Act III of Die Walküre Photo: Ken Howard/Met Opera 2011
This Saturday's matinee of Die Walküre
at The Metropolitan Opera
was thrilling in the way opera always is. There are so many elements all unfolding simultaneously that disaster seems to lurk around every corner and moments of greatness stand right alongside those of mediocrity. How it all breaks down is part of the fun. The in house audience, held in the lobby, saw the noon start time come and go with little more than an announcement pointing out that the show was in fact delayed and that we'd all get in when they were ready for us. As it turns out, we got into our seats just before that, as stage crew were still working on Robert Lepage's giant mechanical rotating set trying to coax it back to life as we entered the auditorium. A few minutes later the curtain came down providing the stage surgeons some privacy. And some forty minutes after start time, things got underway as the machine lurched into motion even if the paper thin dramatic vision behind it would never materialize. But more on that "much ado about nothing" later.
The delay was soon put aside for most in the audience when it became clear this would be an afternoon where naysayers would get their comeuppance on a number of fronts. First and foremost of those achieving deserved props was Deborah Voigt. Bitching and moaning about her casting in this role has dogged her in many corners for over a year. Her recent appearances as Minnie did little to cool the flames among the chattering classes that this was not going to be pretty. But her Brünnhilde was nothing but a success. Powerful and steely, she never turned shrill and managed a youthful and very engaging performance. Granted it didn't have the clarity or beauty of say a Nina Stemme, but trust me, if Linda Watson gets invited back to Bayreuth year after year to sing this role, Voigt delivered world-class singing by standard contemporary measures.
Then there was the matter of Music Director James Levine. As I mentioned yesterday
, he's been the focus of intense speculation regarding his health and his future in his current job at the Met. There's even been a bit of a counter-offensive going on in recent weeks as well with Levine sitting down with Terry Gross
and on SiriusXM to clear the air about his health and other topics. I'm not terribly drawn to this hand-wringing over Levine in any direction. But I can tell you this - he and the orchestra were on fire Saturday. Rich and warm, then forceful and dug in, the orchestra gave twice as much as I remember in the last Die Walküre I heard here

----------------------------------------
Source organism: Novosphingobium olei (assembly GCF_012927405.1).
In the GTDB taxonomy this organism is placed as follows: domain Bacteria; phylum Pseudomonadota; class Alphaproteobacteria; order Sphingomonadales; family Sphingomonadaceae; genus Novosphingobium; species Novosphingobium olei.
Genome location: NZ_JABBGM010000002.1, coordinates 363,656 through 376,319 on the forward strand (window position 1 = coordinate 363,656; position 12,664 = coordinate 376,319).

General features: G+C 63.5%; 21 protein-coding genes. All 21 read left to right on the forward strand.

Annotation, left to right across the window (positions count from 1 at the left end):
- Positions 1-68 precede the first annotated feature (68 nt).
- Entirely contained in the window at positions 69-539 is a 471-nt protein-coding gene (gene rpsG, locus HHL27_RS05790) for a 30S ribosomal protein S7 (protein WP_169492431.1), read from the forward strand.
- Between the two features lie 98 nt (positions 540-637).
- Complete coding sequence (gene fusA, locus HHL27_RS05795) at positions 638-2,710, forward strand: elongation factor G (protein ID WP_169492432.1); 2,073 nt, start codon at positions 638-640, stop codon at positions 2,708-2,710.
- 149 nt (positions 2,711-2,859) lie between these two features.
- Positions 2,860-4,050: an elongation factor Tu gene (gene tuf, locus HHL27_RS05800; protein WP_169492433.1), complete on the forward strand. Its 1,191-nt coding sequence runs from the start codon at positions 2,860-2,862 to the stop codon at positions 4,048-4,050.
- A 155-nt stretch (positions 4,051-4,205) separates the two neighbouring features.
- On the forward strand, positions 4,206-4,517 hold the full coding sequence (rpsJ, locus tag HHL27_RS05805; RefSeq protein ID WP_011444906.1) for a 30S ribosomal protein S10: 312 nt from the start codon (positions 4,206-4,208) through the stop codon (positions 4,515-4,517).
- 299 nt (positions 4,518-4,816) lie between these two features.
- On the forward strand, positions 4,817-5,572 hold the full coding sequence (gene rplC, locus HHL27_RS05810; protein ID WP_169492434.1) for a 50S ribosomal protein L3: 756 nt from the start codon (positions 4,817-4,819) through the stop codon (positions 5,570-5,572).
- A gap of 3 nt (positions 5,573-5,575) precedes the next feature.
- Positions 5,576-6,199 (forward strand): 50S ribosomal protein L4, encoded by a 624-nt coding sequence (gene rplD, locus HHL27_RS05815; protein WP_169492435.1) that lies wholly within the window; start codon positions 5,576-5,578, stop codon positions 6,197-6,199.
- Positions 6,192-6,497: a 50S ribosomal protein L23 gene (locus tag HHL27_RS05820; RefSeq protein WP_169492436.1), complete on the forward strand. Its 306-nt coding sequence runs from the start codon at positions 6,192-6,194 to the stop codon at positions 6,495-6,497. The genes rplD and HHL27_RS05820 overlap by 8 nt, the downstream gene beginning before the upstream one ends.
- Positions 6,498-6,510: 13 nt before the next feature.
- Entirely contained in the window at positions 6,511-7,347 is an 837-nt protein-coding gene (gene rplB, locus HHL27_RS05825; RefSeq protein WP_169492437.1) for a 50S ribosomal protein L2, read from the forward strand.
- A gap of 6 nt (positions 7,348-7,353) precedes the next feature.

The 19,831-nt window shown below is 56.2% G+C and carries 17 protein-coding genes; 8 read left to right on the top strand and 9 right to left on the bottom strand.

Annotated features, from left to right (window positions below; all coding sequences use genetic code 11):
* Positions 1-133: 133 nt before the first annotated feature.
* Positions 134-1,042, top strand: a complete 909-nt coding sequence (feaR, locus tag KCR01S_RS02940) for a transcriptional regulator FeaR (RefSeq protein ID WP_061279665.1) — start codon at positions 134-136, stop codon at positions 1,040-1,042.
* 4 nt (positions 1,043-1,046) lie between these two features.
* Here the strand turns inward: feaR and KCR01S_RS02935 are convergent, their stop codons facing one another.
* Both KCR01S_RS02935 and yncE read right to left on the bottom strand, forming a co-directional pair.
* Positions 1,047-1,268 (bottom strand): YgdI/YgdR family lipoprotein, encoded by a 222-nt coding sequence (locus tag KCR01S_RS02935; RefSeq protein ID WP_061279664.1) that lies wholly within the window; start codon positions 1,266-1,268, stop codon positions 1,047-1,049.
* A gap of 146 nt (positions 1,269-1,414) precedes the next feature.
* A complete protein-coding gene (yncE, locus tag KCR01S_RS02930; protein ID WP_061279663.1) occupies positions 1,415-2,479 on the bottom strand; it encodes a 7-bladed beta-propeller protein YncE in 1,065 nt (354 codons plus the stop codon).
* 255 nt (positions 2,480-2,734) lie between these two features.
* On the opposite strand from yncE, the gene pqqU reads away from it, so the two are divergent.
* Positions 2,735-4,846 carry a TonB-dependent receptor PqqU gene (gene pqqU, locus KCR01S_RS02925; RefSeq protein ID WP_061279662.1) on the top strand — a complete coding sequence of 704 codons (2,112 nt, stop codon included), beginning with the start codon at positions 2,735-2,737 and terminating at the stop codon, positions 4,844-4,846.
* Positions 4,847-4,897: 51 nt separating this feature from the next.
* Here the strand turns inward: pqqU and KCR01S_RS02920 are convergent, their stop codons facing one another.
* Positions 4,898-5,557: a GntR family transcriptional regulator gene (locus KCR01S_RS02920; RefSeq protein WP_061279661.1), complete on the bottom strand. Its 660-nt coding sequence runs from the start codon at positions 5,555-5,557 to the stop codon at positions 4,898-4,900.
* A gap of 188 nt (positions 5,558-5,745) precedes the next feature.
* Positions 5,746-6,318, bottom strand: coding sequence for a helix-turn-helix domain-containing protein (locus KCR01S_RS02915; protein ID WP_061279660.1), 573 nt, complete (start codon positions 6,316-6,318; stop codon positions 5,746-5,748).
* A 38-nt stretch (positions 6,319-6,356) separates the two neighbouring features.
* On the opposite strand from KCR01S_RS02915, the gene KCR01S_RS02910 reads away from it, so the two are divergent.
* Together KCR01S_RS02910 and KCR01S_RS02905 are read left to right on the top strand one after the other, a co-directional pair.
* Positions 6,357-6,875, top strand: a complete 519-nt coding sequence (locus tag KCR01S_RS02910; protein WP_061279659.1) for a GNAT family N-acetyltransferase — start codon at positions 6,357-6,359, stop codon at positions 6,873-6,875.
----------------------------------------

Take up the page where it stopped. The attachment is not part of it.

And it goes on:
. Maybe it was the ongoing HD broadcast that created such urgency, who knows? But it sure sounded like one for the record books from where I sat. Levine stayed in the pit for the curtain calls. But you know what, it's time to give the man a break on this health business. As far as any public information goes, the man has back problems, people. Millions of people do, often missing days to months of work and sometimes with physical limitations that can take a long time to resolve. Get over it. If the U.S. can have a president in a wheelchair for decades, the Met can find a way to get James Levine in the pit to give performances like this one as long as he still cares to do so, I imagine.
If there was an artist who didn't receive any retribution Saturday, it was Robert Lepage. His Ring production and its massive technical wizardry has improved since Das Rheingold earlier this season
. There is more creative use of the apparatus and a powerful final image of Brünnhilde hanging suspended from above surrounded by fiery projections on the moving set as if the audience is staring down from the sky. But these moments are still too few and far between in a show where the scene changes are typically the most attractive moments. There remains a major problem with the matter of actually guiding the bodies of human beings on stage. Lepage is a master of the spit-take equivalent. Throughout there are ham-handed gestures that border on the farcical as when Sieglinde drops her bundle of wood on first seeing Siegmund or Fricka's histrionic chair-clutching tears during her argument with Wotan. At times the whole production looks like little more than a Hollywood superhero movie knock off. The show desperately needs some adult feeling injected into it to break up the variation between the boring and the adolescent.
is not the only show in town with some big hot stars doing what they do best. The Met's Die Walküre
boasts some of the finest vocal performances I've seen this year. Stephanie Blythe's Fricka and Jonas Kaufmann's Siegmund were unassailable. Both sang with such power, control and sheer muscularity that they eclipsed whatever nonsense was, or more often wasn't, going on around them. Eva-Maria Westbroek reportedly had a rough go at the start of this run, but she shone on Saturday with all the fear and anguish you could want. Even Bryn Terfel's Wotan came to life. After a rather detached turn in Das Rheingold
he seemed more invested this time around. He could still get croony at times and the fabric exploding out of the backside of his costume did him no favors, although he was relieved of the Pete Burns comb over from the fall. But he had me believing what he had to sing more often than not, which is really what matters. And it was really the success of these performances paired with a superb musical performance from the pit that really made this show exciting throughout despite its many shortcomings. It certainly sounded that way in the audience by the time those curtain calls came around. And even if the least interesting element of the show was the one most responsible for the lengthy delay in the afternoon's start time, it still ended up being very much worth the wait.
Labels: Met opera reviews 10/11